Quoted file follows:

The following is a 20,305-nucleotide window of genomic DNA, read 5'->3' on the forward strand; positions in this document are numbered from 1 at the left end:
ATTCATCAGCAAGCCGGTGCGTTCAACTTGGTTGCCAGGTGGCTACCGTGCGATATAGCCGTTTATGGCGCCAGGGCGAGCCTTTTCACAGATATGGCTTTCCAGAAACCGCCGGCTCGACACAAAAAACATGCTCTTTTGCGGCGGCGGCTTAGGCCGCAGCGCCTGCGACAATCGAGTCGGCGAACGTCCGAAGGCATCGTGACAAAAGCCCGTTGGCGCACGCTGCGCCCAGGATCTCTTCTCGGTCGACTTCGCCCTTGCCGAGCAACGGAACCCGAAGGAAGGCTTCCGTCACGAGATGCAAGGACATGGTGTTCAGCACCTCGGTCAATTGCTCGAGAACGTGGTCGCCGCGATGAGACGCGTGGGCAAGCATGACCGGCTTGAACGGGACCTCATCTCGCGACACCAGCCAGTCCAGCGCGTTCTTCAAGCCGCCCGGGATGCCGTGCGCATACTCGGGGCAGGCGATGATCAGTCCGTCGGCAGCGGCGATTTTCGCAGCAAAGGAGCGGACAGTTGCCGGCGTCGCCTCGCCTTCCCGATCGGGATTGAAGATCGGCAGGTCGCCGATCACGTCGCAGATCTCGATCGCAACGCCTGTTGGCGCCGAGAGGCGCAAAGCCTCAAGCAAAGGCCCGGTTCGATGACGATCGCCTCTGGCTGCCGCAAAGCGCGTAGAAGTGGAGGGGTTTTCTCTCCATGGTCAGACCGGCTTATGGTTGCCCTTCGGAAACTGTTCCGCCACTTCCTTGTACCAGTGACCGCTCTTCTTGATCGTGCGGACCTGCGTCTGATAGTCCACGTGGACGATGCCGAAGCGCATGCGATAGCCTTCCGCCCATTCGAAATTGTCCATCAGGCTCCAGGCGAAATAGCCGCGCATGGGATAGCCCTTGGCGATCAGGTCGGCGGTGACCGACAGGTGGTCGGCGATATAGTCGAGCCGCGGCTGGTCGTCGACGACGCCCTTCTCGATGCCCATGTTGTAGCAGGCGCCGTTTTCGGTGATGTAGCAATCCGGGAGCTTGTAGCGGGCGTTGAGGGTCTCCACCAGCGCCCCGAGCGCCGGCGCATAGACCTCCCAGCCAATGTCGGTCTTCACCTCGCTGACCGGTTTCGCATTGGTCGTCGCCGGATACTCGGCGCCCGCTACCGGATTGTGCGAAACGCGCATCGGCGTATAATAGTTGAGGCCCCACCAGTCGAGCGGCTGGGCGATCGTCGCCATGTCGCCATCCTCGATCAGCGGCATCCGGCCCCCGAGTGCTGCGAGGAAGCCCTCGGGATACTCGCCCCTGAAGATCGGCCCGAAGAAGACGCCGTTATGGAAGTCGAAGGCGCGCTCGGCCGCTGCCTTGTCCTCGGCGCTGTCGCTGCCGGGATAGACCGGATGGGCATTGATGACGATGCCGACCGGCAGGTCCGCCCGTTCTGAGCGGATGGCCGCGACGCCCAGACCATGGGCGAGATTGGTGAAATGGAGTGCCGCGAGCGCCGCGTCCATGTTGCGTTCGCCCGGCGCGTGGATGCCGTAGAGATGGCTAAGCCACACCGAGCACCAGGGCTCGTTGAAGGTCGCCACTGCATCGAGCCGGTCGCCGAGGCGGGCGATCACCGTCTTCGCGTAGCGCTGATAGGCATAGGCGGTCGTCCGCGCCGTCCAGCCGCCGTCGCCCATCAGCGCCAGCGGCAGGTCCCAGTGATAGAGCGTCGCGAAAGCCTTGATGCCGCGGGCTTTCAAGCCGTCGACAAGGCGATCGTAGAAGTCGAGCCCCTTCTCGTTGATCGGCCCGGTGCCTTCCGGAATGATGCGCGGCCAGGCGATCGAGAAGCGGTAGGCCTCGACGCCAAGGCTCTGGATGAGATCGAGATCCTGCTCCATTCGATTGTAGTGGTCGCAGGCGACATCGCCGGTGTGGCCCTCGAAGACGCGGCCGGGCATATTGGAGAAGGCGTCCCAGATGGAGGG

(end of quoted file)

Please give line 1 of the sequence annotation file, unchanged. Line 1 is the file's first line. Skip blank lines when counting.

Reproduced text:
The following is a 20,305-nucleotide window of genomic DNA, read 5'->3' on the forward strand; positions in this document are numbered from 1 at the left end: